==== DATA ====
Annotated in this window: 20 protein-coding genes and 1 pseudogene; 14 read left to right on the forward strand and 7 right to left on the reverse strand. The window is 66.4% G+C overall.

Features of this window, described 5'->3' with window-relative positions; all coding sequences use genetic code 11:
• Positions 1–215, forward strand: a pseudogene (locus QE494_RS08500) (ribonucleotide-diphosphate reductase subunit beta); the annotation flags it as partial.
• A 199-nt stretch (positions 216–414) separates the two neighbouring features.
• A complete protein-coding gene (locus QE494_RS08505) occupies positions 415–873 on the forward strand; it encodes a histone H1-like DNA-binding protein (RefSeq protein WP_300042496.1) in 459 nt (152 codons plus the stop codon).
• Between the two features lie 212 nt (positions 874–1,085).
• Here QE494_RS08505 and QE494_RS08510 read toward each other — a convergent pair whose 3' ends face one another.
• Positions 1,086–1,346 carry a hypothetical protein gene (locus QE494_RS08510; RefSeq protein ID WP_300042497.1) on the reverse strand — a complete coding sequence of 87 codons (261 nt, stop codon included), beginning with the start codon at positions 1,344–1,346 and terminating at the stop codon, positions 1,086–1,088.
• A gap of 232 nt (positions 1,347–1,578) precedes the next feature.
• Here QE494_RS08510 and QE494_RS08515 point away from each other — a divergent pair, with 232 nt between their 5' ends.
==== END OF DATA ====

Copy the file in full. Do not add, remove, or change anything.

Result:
Annotated in this window: 20 protein-coding genes and 1 pseudogene; 14 read left to right on the forward strand and 7 right to left on the reverse strand. The window is 66.4% G+C overall.

Features of this window, described 5'->3' with window-relative positions; all coding sequences use genetic code 11:
• Positions 1–215, forward strand: a pseudogene (locus QE494_RS08500) (ribonucleotide-diphosphate reductase subunit beta); the annotation flags it as partial.
• A 199-nt stretch (positions 216–414) separates the two neighbouring features.
• A complete protein-coding gene (locus QE494_RS08505) occupies positions 415–873 on the forward strand; it encodes a histone H1-like DNA-binding protein (RefSeq protein WP_300042496.1) in 459 nt (152 codons plus the stop codon).
• Between the two features lie 212 nt (positions 874–1,085).
• Here QE494_RS08505 and QE494_RS08510 read toward each other — a convergent pair whose 3' ends face one another.
• Positions 1,086–1,346 carry a hypothetical protein gene (locus QE494_RS08510; RefSeq protein ID WP_300042497.1) on the reverse strand — a complete coding sequence of 87 codons (261 nt, stop codon included), beginning with the start codon at positions 1,344–1,346 and terminating at the stop codon, positions 1,086–1,088.
• A gap of 232 nt (positions 1,347–1,578) precedes the next feature.
• Here QE494_RS08510 and QE494_RS08515 point away from each other — a divergent pair, with 232 nt between their 5' ends.